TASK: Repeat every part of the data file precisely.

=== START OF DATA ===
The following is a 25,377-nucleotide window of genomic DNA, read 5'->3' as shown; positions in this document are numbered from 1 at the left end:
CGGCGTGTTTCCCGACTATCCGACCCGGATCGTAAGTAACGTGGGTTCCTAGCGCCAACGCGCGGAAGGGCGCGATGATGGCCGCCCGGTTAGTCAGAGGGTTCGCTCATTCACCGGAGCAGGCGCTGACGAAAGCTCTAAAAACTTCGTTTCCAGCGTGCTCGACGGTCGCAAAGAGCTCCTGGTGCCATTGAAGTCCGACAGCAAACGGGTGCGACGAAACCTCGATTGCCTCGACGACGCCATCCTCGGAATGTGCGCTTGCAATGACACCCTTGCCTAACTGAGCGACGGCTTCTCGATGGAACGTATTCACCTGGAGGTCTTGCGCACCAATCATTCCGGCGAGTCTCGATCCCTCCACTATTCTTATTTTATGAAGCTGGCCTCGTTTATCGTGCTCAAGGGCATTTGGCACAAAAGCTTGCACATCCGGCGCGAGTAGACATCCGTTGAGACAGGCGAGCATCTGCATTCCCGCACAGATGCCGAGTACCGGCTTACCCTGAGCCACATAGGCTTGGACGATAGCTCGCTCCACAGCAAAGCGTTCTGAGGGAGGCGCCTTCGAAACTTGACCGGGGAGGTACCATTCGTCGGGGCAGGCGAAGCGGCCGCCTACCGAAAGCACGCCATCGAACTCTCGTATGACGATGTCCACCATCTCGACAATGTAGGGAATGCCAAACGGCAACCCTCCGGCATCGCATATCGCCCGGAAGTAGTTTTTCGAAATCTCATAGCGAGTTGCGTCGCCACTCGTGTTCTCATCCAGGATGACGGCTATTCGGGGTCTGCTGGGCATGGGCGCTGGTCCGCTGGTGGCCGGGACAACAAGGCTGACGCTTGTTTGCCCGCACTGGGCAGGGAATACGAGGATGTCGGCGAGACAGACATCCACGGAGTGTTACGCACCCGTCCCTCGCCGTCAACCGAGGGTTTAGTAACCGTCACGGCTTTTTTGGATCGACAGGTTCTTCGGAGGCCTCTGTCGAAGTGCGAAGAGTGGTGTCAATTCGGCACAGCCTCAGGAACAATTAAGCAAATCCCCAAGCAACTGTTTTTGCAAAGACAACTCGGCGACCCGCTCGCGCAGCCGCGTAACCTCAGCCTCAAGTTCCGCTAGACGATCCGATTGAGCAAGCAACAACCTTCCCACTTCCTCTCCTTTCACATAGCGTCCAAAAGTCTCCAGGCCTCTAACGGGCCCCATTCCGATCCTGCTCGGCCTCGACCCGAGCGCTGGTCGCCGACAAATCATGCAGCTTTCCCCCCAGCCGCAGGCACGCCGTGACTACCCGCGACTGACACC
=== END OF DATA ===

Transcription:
The following is a 25,377-nucleotide window of genomic DNA, read 5'->3' as shown; positions in this document are numbered from 1 at the left end:
CGGCGTGTTTCCCGACTATCCGACCCGGATCGTAAGTAACGTGGGTTCCTAGCGCCAACGCGCGGAAGGGCGCGATGATGGCCGCCCGGTTAGTCAGAGGGTTCGCTCATTCACCGGAGCAGGCGCTGACGAAAGCTCTAAAAACTTCGTTTCCAGCGTGCTCGACGGTCGCAAAGAGCTCCTGGTGCCATTGAAGTCCGACAGCAAACGGGTGCGACGAAACCTCGATTGCCTCGACGACGCCATCCTCGGAATGTGCGCTTGCAATGACACCCTTGCCTAACTGAGCGACGGCTTCTCGATGGAACGTATTCACCTGGAGGTCTTGCGCACCAATCATTCCGGCGAGTCTCGATCCCTCCACTATTCTTATTTTATGAAGCTGGCCTCGTTTATCGTGCTCAAGGGCATTTGGCACAAAAGCTTGCACATCCGGCGCGAGTAGACATCCGTTGAGACAGGCGAGCATCTGCATTCCCGCACAGATGCCGAGTACCGGCTTACCCTGAGCCACATAGGCTTGGACGATAGCTCGCTCCACAGCAAAGCGTTCTGAGGGAGGCGCCTTCGAAACTTGACCGGGGAGGTACCATTCGTCGGGGCAGGCGAAGCGGCCGCCTACCGAAAGCACGCCATCGAACTCTCGTATGACGATGTCCACCATCTCGACAATGTAGGGAATGCCAAACGGCAACCCTCCGGCATCGCATATCGCCCGGAAGTAGTTTTTCGAAATCTCATAGCGAGTTGCGTCGCCACTCGTGTTCTCATCCAGGATGACGGCTATTCGGGGTCTGCTGGGCATGGGCGCTGGTCCGCTGGTGGCCGGGACAACAAGGCTGACGCTTGTTTGCCCGCACTGGGCAGGGAATACGAGGATGTCGGCGAGACAGACATCCACGGAGTGTTACGCACCCGTCCCTCGCCGTCAACCGAGGGTTTAGTAACCGTCACGGCTTTTTTGGATCGACAGGTTCTTCGGAGGCCTCTGTCGAAGTGCGAAGAGTGGTGTCAATTCGGCACAGCCTCAGGAACAATTAAGCAAATCCCCAAGCAACTGTTTTTGCAAAGACAACTCGGCGACCCGCTCGCGCAGCCGCGTAACCTCAGCCTCAAGTTCCGCTAGACGATCCGATTGAGCAAGCAACAACCTTCCCACTTCCTCTCCTTTCACATAGCGTCCAAAAGTCTCCAGGCCTCTAACGGGCCCCATTCCGATCCTGCTCGGCCTCGACCCGAGCGCTGGTCGCCGACAAATCATGCAGCTTTCCCCCCAGCCGCAGGCACGCCGTGACTACCCGCGACTGACACC